Much of the Greenbelt is closed and underwater, due to flooding on the Boise River. But eventually, the water will recede, leaving much of the 25 miles of pathway damaged or destroyed. But Boise has a plan once the river slows down.
In many places, the Greenbelt has been totally washed out by the river, which is well above flood stage. And City of Boise Spokesman Mike Journee says there’s more damage below the surface of the path.
“We’re seeing places where the bank is being eroded underneath of the pavement and other things like that and trees that are falling down,” Journee says.
In Boise, the Greenbelt is technically one big interconnected park. That means the City is responsible for fixing damages.
Journee says the city has a running list of improvements that it plans for every year. The Capitol Improvement List covers a variety of issues, like building maintenance, across all the city departments. That includes Parks & Recreation.
Journee says the city has set aside a handful of those projects to have enough money to make repairs to the Greenbelt, once the flooding recedes. He says $1.3 million has been set aside so far. The Parks Department and Public Works crews say, so far, the repairs will add up to a few hundred thousand dollars.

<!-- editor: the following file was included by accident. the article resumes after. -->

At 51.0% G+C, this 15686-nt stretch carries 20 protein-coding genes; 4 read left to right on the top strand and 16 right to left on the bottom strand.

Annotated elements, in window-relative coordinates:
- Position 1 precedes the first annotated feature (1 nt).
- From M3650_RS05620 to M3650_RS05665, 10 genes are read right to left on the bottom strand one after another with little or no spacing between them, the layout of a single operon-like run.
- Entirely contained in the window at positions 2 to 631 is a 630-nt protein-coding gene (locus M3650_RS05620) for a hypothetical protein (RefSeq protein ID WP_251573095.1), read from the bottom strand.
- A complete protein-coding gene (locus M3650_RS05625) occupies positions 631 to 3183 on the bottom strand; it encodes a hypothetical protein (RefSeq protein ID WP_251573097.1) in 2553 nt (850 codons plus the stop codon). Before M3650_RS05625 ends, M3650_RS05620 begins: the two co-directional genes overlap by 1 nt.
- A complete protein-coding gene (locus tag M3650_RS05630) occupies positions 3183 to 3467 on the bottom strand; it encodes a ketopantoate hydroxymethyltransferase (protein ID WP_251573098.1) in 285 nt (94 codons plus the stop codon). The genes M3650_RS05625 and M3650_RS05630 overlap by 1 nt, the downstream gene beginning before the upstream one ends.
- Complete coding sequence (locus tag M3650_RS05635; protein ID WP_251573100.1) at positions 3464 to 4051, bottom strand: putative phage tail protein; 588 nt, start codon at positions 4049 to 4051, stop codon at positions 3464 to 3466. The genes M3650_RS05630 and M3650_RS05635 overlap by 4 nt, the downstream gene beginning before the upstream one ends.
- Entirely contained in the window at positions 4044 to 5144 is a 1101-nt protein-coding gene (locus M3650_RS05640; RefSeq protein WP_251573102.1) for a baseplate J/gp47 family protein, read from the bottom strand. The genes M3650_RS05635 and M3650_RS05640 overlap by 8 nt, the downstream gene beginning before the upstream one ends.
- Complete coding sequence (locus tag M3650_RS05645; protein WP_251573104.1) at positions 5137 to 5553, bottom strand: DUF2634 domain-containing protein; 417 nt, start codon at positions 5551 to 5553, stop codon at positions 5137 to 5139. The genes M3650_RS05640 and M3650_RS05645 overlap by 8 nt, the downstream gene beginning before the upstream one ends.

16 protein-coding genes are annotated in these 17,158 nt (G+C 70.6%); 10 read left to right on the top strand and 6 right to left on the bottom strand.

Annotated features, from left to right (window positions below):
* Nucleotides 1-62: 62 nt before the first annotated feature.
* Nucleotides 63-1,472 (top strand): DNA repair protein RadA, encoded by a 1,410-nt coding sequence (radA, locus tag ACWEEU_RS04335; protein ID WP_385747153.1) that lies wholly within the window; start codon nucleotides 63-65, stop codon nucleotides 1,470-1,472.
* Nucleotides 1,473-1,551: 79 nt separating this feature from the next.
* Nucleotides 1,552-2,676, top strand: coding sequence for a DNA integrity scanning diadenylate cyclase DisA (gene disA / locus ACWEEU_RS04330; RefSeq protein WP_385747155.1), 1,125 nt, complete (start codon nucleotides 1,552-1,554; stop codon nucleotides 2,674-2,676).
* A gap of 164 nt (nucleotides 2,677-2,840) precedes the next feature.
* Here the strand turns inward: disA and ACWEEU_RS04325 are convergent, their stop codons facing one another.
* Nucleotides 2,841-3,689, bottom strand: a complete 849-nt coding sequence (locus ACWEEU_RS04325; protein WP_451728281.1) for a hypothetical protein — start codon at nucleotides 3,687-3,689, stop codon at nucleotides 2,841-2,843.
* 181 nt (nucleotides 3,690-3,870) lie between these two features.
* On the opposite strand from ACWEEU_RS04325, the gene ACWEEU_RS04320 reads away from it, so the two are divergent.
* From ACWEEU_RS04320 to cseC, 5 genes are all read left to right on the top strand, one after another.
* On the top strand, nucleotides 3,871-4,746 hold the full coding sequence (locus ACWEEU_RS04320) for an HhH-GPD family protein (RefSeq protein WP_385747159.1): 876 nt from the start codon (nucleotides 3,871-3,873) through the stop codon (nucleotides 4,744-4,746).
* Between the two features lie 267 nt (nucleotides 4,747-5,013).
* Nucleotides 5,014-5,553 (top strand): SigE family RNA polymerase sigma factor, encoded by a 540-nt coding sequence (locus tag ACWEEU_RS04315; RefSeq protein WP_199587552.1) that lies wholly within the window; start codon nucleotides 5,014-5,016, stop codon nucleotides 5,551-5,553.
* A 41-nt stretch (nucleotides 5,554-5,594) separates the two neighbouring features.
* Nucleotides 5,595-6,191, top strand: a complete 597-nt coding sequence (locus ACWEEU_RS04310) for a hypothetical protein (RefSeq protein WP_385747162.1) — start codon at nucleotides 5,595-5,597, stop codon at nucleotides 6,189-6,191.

But Journee cautions, with the wet weather, the snowpack is still growing, which feeds the river, and the city has no idea how much damage will be done before the flooding is over. He does predict the high water will last at least into June.
“We don’t know what to expect from it. We don’t know how that much water for that long a of a period will impact our infrastructure and what kind of hidden dangers there may be lurking under the water surface,” says Journee.
Safety, Journee says, is the focus right now, not reconstruction. He says the Greenbelt is extremely dangerous and warns everyone to avoid it until the flooding is over and crews have declared it safe to use again.
Find Samantha Wright on Twitter @samwrightradio
Copyright 2017 Boise State Public Radio